Anyone who is old enough to use the materials can benefit from art therapy. This usually applies to children ages three and up, as well as to adults of all ages. The pediatric art therapist may place limits on the medium that's being used because some younger children may not have the motor skills to use materials such as oil or acrylic paints. In these instances, colored pencils, crayons, and chalk may be more appropriate. But if a child is old enough to finger paint or play with dough safely, they may be candidates for this unique form of treatment. 

Effectiveness of Art Therapy

Art therapy has proven its effectiveness through the years. It's been in practice at least since the 1940s when the British artist Adrian Hill first coined the phrase "art therapy." During this time, several people of note made significant contributions to helping art therapy earn the recognition it deserved, including Margaret Naumburg, often considered the "mother of art therapy." Naumburg firmly believed that creative expression was just as important a form of communication as verbalization. She chronicled these findings in several books written between 1947 and 1966. 

Today, art therapy is an accepted form of treatment for a variety of ailments, including depression, substance abuse, eating disorders, aging, and relationship problems. It has been instrumental in helping millions of people heal from mental and emotional trauma while boosting their self-awareness. It's a form of expressive art which, combined with psychotherapy administered by a professionally trained and licensed art therapist, helps people work through experiences that they find too difficult to verbalize.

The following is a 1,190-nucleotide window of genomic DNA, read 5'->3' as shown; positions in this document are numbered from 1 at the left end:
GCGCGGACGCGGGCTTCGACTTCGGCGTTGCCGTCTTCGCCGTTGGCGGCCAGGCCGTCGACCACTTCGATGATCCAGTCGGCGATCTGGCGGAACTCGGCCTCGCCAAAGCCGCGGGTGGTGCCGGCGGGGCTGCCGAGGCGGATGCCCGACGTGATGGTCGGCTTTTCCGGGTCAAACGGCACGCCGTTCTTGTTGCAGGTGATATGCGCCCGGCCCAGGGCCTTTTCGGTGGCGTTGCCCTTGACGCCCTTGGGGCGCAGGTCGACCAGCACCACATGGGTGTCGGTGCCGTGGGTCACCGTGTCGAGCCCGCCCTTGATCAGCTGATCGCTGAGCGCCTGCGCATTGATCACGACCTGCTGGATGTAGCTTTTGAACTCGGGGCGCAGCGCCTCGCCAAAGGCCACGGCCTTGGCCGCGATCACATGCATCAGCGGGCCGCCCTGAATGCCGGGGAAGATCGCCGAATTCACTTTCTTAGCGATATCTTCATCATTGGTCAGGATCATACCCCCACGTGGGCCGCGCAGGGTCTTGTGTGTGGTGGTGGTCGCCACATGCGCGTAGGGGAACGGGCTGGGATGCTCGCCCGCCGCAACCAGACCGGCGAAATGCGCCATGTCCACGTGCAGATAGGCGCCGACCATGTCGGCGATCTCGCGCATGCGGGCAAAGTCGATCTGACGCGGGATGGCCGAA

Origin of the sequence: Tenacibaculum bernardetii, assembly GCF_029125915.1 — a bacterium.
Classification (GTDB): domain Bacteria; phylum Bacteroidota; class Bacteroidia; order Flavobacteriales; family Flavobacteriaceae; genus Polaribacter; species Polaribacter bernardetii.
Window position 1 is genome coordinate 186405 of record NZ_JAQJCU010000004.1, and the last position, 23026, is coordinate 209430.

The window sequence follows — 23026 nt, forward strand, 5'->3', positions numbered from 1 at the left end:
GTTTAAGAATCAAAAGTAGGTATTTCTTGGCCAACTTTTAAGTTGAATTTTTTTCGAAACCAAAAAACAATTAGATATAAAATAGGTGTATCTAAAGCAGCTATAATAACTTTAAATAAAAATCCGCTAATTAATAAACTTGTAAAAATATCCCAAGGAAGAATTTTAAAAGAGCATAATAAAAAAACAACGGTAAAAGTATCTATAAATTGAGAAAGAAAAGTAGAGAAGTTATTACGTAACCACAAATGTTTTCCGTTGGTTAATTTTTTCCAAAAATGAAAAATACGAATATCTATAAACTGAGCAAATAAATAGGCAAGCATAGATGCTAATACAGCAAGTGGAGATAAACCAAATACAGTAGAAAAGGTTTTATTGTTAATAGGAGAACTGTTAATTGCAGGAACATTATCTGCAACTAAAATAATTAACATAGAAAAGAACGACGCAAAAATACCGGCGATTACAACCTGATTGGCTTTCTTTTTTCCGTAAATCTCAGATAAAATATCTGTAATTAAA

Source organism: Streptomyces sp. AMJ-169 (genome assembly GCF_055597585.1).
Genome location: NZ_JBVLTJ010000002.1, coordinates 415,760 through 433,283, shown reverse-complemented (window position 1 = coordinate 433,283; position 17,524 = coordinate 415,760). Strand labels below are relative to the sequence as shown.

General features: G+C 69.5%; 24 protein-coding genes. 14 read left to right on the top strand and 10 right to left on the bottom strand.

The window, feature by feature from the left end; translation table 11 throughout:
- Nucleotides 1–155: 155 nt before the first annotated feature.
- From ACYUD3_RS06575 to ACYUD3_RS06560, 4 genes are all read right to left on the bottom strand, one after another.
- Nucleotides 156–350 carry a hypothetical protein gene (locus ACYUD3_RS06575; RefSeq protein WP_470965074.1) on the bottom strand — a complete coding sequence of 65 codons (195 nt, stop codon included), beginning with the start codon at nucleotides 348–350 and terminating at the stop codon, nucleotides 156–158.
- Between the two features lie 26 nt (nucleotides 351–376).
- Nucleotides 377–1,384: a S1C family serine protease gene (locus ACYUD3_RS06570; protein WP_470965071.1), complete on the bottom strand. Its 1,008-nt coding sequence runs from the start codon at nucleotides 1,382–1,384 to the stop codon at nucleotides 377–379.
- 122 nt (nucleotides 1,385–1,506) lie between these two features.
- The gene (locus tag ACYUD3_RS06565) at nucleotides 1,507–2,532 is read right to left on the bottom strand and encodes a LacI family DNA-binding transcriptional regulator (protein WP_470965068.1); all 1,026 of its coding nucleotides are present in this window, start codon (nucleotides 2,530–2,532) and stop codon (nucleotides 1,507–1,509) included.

How to Become an Art Therapist

In most instances, becoming a practicing art therapist requires a master's degree in art therapy. However, there may be some employers who desire a doctoral degree. A master's degree is equivalent to an additional six years of college beyond the high school level, but it's a commitment that will pay off over the life of your career. According to O-Net, this occupation is expected to grow at a much faster than average rate over the next decade. 

In most states, you'll also need a license to practice art therapy. A license can be obtained from your local Board of Professional Counselors and Therapists or its equivalent. To qualify, you must provide proof of your degree as well as proof that you've completed the required hours of post-graduate work under the direct supervision of a licensed professional therapist. You must also score a passing grade on the Art Therapy Credentials Board Exam, or ATCBE. You may be required to pass a state law test before earning your license, as well. 

The requirements to become licensed vary state-by-state, so you must adhere to the requirements of the state in which you plan to practice. 

Earn a Pre-Art Therapy Degree Online

A Bachelor's Degree in Art Therapy can be used to pursue entry-level jobs in the human service fields in such settings as social service agencies, nursing homes, residential treatment centers, and more. You will be better prepared to provide support for individuals experiencing stress or loss.

Contact the admissions office at Lindenwood University today to request more information or to apply for enrollment.